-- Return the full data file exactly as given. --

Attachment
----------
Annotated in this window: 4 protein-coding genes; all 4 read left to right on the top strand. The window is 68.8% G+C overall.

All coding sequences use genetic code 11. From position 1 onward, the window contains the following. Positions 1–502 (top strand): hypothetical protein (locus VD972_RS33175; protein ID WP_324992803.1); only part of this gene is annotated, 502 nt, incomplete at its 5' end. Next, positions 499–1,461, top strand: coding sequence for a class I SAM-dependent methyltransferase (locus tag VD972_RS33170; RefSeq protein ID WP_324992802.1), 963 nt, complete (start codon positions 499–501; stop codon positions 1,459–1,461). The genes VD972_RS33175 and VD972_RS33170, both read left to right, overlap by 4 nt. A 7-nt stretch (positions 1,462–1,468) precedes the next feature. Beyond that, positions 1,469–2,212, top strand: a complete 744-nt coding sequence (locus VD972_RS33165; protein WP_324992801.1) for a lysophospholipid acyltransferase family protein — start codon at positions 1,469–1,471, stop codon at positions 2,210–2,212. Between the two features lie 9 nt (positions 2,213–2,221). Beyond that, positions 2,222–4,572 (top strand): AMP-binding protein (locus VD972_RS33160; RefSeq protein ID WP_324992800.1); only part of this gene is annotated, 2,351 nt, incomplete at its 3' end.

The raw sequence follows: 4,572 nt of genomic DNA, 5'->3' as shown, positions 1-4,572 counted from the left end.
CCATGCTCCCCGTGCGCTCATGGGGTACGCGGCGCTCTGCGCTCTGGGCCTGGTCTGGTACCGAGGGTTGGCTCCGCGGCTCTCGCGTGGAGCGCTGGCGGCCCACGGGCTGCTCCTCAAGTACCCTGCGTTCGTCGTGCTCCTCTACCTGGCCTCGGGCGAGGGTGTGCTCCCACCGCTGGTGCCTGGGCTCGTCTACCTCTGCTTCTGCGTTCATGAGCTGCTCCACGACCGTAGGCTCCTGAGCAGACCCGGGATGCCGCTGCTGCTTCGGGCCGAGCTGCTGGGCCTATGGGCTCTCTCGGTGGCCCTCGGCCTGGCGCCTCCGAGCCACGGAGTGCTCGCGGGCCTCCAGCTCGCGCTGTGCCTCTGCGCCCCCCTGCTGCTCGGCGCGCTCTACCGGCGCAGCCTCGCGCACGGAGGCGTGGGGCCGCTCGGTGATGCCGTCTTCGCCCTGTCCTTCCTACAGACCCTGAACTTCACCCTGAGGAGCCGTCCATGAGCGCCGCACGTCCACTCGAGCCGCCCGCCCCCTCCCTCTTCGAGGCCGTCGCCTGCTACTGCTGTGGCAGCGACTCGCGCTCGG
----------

Annotated in this window: 4 protein-coding genes; all 4 read left to right on the top strand. The window is 68.8% G+C overall.

All coding sequences use genetic code 11. From position 1 onward, the window contains the following. Positions 1–502 (top strand): hypothetical protein (locus VD972_RS33175; protein ID WP_324992803.1); only part of this gene is annotated, 502 nt, incomplete at its 5' end. Next, positions 499–1,461, top strand: coding sequence for a class I SAM-dependent methyltransferase (locus tag VD972_RS33170; RefSeq protein ID WP_324992802.1), 963 nt, complete (start codon positions 499–501; stop codon positions 1,459–1,461). The genes VD972_RS33175 and VD972_RS33170, both read left to right, overlap by 4 nt. A 7-nt stretch (positions 1,462–1,468) precedes the next feature. Beyond that, positions 1,469–2,212, top strand: a complete 744-nt coding sequence (locus VD972_RS33165; protein WP_324992801.1) for a lysophospholipid acyltransferase family protein — start codon at positions 1,469–1,471, stop codon at positions 2,210–2,212. Between the two features lie 9 nt (positions 2,213–2,221). Beyond that, positions 2,222–4,572 (top strand): AMP-binding protein (locus VD972_RS33160; RefSeq protein ID WP_324992800.1); only part of this gene is annotated, 2,351 nt, incomplete at its 3' end.

The raw sequence follows: 4,572 nt of genomic DNA, 5'->3' as shown, positions 1-4,572 counted from the left end.
CCATGCTCCCCGTGCGCTCATGGGGTACGCGGCGCTCTGCGCTCTGGGCCTGGTCTGGTACCGAGGGTTGGCTCCGCGGCTCTCGCGTGGAGCGCTGGCGGCCCACGGGCTGCTCCTCAAGTACCCTGCGTTCGTCGTGCTCCTCTACCTGGCCTCGGGCGAGGGTGTGCTCCCACCGCTGGTGCCTGGGCTCGTCTACCTCTGCTTCTGCGTTCATGAGCTGCTCCACGACCGTAGGCTCCTGAGCAGACCCGGGATGCCGCTGCTGCTTCGGGCCGAGCTGCTGGGCCTATGGGCTCTCTCGGTGGCCCTCGGCCTGGCGCCTCCGAGCCACGGAGTGCTCGCGGGCCTCCAGCTCGCGCTGTGCCTCTGCGCCCCCCTGCTGCTCGGCGCGCTCTACCGGCGCAGCCTCGCGCACGGAGGCGTGGGGCCGCTCGGTGATGCCGTCTTCGCCCTGTCCTTCCTACAGACCCTGAACTTCACCCTGAGGAGCCGTCCATGAGCGCCGCACGTCCACTCGAGCCGCCCGCCCCCTCCCTCTTCGAGGCCGTCGCCTGCTACTGCTGTGGCAGCGACTCGCGCTCGG